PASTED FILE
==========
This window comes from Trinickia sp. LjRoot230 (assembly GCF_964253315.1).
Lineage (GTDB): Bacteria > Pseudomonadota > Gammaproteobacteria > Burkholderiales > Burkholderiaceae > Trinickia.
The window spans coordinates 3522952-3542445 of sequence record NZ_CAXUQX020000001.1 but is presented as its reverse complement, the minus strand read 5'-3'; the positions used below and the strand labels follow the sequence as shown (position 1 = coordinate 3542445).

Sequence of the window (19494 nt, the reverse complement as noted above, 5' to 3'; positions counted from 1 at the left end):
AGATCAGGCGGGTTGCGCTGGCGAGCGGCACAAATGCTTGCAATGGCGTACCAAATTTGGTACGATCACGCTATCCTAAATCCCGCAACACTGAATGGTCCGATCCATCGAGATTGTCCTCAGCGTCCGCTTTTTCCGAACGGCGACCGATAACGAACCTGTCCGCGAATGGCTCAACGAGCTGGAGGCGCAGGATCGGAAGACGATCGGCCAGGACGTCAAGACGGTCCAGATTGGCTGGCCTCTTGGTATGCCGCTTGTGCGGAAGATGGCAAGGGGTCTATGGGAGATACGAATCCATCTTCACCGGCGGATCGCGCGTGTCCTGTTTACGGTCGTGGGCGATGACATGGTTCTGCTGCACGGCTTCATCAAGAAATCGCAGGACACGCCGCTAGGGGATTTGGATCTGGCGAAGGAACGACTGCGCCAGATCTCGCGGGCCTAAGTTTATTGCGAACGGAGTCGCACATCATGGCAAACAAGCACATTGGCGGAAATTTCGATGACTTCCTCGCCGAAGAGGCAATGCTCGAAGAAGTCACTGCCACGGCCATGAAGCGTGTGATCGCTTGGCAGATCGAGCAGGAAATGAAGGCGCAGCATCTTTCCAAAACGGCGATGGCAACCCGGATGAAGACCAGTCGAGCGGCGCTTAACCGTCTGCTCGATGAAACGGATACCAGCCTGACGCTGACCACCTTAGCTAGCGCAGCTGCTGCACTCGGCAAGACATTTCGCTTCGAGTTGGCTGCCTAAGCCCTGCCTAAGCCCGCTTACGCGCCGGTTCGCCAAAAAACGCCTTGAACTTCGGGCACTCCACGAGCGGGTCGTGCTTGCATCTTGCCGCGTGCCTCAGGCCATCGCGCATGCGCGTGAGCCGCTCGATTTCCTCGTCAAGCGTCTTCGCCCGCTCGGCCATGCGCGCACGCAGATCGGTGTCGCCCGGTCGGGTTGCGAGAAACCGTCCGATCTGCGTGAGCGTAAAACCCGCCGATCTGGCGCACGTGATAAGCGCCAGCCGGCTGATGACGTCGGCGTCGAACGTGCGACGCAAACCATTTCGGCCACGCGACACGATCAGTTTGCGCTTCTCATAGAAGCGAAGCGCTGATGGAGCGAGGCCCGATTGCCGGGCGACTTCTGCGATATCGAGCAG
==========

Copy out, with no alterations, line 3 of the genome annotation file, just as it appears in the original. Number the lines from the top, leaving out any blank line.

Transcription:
The window spans coordinates 3522952-3542445 of sequence record NZ_CAXUQX020000001.1 but is presented as its reverse complement, the minus strand read 5'-3'; the positions used below and the strand labels follow the sequence as shown (position 1 = coordinate 3542445).